Why Turkey's Recep Tayyip Erdogan is reaching out to Taliban as US exits Afghanistan

Why Turkey's Recep Tayyip Erdogan is reaching out to Taliban as US exits Afghanistan

Why Turkey's Recep Tayyip Erdogan is reaching out to Taliban as US exits Afghanistan

Turkish president Recep Tayyip Erdogan on Friday held his first talks with the Taliban in Kabul.

At a time when most countries are pulling out their diplomatic missions in Afghanistan, the Turkish embassy in Kabul has returned to its building and announced that it will maintain its diplomatic presence.

Speaking to the Turkish media on a flight back from Montenegro on Sunday, Erdogan said, "Our plan now is to maintain our diplomatic presence in this way. We are continuously updating our plans according to developments regarding the security situation."

Erdogan further said that "Turkey is ready to lend all kinds of support for Afghanistan’s unity but will follow a very cautious path", reiterating it will first wait to see what sort of an administration the Taliban would establish to run this country with 40 million population.

Turkey is willing to help but the doors should be open to this end, Erdogan underlined, repeating that the Turkish intelligence is continuing its talks with the Taliban.

However, Erdogan poured cold water over a purported plan that Turkey was to operate Kabul airport and the Taliban would be responsible for security, saying Ankara would be in a tough position if another attack occurs.

Turkey, which is part of the North Atlantic Treaty Organisation (NATO) mission, has been responsible for security at the airport for the last six years.

“We have held our first talks with the Taliban, which lasted three-and-a-half hours,” the Turkish leader said, adding: “If necessary, we will have the opportunity to hold such talks again.”

Meanwhile, two officials said Turkey will not help run Kabul airport after NATO's withdrawal unless the Taliban agree to a Turkish security presence after deadly attacks outside the airport highlighted the perils of any such mission.

The Taliban have asked Turkey for technical help to run the airport after the 31 August deadline for all foreign military forces to pull out of Afghanistan, an ultimatum they say applies equally to Turkish troops.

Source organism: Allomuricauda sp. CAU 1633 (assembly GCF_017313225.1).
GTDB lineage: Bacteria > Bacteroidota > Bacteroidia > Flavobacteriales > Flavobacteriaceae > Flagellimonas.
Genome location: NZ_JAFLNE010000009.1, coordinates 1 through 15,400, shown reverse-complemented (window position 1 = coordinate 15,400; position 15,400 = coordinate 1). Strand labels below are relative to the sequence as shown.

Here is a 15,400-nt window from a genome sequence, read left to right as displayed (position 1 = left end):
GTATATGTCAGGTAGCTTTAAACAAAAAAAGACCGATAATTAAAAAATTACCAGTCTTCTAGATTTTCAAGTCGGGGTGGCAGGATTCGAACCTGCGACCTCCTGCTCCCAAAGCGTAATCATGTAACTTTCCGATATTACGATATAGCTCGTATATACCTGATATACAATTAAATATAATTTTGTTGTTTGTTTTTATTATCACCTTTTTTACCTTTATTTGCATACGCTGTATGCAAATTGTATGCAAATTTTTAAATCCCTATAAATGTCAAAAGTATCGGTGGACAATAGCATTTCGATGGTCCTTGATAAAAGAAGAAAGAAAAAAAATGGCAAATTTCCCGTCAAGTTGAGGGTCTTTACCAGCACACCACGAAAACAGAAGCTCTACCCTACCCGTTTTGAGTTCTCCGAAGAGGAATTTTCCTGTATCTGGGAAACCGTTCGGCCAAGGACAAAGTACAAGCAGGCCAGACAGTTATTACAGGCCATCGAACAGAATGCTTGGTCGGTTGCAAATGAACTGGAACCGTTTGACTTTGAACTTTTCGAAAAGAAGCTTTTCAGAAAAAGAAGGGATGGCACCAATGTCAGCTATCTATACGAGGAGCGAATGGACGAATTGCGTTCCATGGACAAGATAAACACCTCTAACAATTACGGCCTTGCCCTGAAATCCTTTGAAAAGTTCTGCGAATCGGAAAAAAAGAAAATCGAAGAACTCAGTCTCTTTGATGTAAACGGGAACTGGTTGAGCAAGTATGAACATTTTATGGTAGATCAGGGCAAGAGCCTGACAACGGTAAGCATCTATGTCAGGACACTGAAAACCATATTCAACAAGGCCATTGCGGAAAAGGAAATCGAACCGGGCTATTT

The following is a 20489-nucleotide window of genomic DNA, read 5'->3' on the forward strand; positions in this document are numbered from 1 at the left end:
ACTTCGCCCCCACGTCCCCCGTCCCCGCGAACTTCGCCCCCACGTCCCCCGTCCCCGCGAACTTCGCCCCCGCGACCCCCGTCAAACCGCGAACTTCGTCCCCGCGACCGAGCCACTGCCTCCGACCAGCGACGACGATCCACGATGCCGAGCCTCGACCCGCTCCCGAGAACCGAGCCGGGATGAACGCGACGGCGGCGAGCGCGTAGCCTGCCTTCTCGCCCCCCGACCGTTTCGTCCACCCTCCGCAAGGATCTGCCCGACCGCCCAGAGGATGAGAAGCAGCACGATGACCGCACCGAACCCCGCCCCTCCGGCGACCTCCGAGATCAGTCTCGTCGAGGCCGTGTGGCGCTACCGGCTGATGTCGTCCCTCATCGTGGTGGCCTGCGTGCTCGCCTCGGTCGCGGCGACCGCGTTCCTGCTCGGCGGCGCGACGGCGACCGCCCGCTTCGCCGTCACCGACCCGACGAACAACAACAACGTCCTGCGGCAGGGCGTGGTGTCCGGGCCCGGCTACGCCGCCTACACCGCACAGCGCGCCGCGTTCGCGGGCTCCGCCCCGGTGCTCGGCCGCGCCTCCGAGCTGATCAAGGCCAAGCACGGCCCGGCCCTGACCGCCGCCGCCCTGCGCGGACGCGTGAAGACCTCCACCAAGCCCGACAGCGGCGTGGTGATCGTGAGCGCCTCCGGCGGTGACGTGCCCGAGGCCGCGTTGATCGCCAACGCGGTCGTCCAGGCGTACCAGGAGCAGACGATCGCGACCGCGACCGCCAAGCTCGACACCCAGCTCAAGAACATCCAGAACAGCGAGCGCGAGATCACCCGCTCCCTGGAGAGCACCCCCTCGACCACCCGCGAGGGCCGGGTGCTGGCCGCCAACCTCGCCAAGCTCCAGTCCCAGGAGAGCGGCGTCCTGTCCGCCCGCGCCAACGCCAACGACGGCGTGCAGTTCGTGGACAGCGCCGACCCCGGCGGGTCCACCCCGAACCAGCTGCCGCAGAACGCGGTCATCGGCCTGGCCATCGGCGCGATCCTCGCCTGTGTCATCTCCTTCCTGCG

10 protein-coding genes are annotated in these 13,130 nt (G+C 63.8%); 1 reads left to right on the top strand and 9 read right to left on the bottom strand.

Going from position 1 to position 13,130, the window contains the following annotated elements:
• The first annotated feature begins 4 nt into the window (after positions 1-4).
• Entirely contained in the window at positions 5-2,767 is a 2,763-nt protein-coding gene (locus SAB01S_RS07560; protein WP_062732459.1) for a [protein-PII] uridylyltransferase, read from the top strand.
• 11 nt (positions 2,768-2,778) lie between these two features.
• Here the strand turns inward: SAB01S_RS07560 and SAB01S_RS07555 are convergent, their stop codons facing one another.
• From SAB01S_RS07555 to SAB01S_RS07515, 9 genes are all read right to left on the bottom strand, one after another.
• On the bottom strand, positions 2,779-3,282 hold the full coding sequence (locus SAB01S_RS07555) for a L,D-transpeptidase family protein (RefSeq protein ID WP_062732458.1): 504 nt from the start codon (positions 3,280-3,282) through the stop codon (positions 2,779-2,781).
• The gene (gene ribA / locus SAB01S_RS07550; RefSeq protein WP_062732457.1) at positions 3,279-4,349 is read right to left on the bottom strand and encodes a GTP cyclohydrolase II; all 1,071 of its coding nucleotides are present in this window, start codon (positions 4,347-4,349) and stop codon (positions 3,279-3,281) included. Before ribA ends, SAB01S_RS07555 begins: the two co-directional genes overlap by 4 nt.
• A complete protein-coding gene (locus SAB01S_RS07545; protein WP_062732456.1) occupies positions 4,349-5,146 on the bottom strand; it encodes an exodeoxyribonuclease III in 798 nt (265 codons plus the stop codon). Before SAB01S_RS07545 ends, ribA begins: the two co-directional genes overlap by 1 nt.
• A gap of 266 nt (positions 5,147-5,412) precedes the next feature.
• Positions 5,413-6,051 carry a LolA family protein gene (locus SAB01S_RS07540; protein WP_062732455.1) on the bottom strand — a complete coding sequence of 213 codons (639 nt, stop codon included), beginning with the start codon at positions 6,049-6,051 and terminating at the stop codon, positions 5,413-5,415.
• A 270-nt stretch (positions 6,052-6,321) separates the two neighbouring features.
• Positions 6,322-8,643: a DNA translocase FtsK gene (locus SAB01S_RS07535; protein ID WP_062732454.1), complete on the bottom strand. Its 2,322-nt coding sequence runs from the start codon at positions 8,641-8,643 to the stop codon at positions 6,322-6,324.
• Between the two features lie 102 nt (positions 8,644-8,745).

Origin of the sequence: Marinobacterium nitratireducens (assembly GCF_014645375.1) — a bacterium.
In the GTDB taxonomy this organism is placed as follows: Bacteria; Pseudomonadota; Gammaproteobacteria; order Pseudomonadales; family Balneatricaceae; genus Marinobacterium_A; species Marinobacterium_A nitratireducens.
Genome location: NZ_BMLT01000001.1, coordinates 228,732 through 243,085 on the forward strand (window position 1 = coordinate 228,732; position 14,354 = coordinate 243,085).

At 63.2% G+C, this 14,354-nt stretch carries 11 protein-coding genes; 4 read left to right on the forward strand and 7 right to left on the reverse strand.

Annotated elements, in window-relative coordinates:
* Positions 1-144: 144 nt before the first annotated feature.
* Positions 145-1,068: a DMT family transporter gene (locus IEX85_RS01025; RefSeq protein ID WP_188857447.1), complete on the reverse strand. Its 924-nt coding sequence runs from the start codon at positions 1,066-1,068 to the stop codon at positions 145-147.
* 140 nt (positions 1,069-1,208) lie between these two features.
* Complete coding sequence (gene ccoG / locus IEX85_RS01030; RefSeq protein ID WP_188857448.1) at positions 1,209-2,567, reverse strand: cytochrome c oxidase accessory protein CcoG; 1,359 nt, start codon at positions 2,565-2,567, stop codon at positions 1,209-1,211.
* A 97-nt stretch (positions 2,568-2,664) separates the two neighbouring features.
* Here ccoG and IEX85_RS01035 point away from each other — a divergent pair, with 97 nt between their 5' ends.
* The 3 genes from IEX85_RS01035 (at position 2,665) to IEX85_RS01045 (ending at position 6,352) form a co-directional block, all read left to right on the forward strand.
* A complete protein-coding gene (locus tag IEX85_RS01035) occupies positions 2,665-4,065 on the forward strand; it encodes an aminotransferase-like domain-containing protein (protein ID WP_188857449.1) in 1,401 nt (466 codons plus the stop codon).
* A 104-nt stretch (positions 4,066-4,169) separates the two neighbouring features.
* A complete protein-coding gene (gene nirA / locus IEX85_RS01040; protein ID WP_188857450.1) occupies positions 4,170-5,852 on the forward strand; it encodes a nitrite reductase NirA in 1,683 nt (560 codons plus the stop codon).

Keeping the airport open after foreign forces hand over control is vital not just for Afghanistan to stay connected to the world but also to maintain aid supplies and operations.

“How can we give the security to you? How would we explain it to the world if you took over security and there is another bloodbath there? This is not an easy job,” Erdogan was quoted as saying.

More than 100 people died in the suicide attack on Thursday outside Kabul airport, including 13 US service personnel, slowing down the airlift before US President Joe Biden’s deadline for evacuations ends on Tuesday.

What does Erdogan gain?

Erdogan’s critics have been quick to attribute his airport offer to adventurism or desperation, but there are rational motives.

Firstly, Turkey, which has recently come under the scrutiny of NATO allies for its policies in Libya, Iraq and Syria, is looking to improve its standing within NATO.

Secondly, it will also improve its ability to protect long-standing relationships with various competing ethnic and political factions in the country.

Erdogan is also cozying up to the Taliban in an attempt to limit the flow of irregular migrants to Turkey.

According to foreign minister Mevlut Cavusoglu, Turkey cannot take the burden of a new migrant wave from Afghanistan.

In a press meeting, Cavusoglu had said, "As Turkey, we have sufficiently carried out our moral and humanitarian responsibilities regarding migration. It is out of the question for us to take an additional refugee burden."

Reiterating the same stand, Erdogan had said, "Turkey has no duty, responsibility or obligation to be Europe’s refugee warehouse."

Turkey currently hosts 3.7 million Syrian refugees, the world’s largest refugee population, in addition to about 300,000 Afghans. It has been reinforcing measures along its eastern border to prevent crossings in anticipation of a new migrant wave from Afghanistan.

With anti-migrant sentiment running high in Turkey, Erdogan will want to seize the opportunity with the Taliban to stem this migration and help his image and popularity among his own people.

Other than the geopolitical scenario, Erdogan also stands to benefit from asserting himself in Afghanistan on the financial side. If stability, under the Taliban regime is possible, private companies favoured by the Turkish president will benefit from reconstruction contracts.

The end of clashes in Afghanistan could eventually unlock the significant potential of the region, which could be an important opportunity for the Turkish business community.

Finally, security a strong presence in Afghanistan will help Erdogan to balance its diplomatic efforts with Iran, Pakistan and Saudi Arabia, thus growing its own geopolitical role and establishing itself on the global map.

For these very reasons, even the Taliban appears to see Turkey as a necessary partner for Afghanistan’s future.

The question remains if Erdogan's gambit will pay off or, as his critics believe, be another one of his ill-conceived projects.

With inputs from agencies